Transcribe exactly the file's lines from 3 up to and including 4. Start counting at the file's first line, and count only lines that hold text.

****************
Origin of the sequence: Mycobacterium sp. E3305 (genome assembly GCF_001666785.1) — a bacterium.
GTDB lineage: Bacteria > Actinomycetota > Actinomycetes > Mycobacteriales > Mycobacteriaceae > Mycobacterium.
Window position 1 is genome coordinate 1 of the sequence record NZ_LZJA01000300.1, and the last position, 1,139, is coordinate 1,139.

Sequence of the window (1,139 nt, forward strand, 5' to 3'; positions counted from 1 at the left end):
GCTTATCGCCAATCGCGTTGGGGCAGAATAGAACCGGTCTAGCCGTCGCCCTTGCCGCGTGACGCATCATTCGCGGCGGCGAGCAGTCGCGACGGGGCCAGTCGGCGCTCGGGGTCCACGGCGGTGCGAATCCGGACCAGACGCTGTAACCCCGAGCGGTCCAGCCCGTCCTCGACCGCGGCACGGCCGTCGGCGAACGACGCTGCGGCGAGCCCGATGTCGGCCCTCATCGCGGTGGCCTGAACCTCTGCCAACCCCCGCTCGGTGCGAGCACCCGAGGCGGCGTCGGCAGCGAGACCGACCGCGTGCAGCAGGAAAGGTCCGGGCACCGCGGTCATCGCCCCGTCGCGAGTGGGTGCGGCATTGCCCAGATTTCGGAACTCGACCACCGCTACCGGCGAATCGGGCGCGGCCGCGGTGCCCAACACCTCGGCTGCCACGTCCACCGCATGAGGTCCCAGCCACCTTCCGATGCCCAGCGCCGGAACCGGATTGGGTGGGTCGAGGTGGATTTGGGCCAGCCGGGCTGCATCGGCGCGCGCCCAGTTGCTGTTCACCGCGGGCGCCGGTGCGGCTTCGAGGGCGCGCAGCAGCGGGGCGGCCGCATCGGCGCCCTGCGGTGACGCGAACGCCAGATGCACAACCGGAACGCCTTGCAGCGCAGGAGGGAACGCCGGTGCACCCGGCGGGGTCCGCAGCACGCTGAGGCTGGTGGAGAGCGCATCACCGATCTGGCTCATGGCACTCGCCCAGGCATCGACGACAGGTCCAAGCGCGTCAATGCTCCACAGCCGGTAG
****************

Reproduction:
Window position 1 is genome coordinate 1 of the sequence record NZ_LZJA01000300.1, and the last position, 1,139, is coordinate 1,139.

Sequence of the window (1,139 nt, forward strand, 5' to 3'; positions counted from 1 at the left end):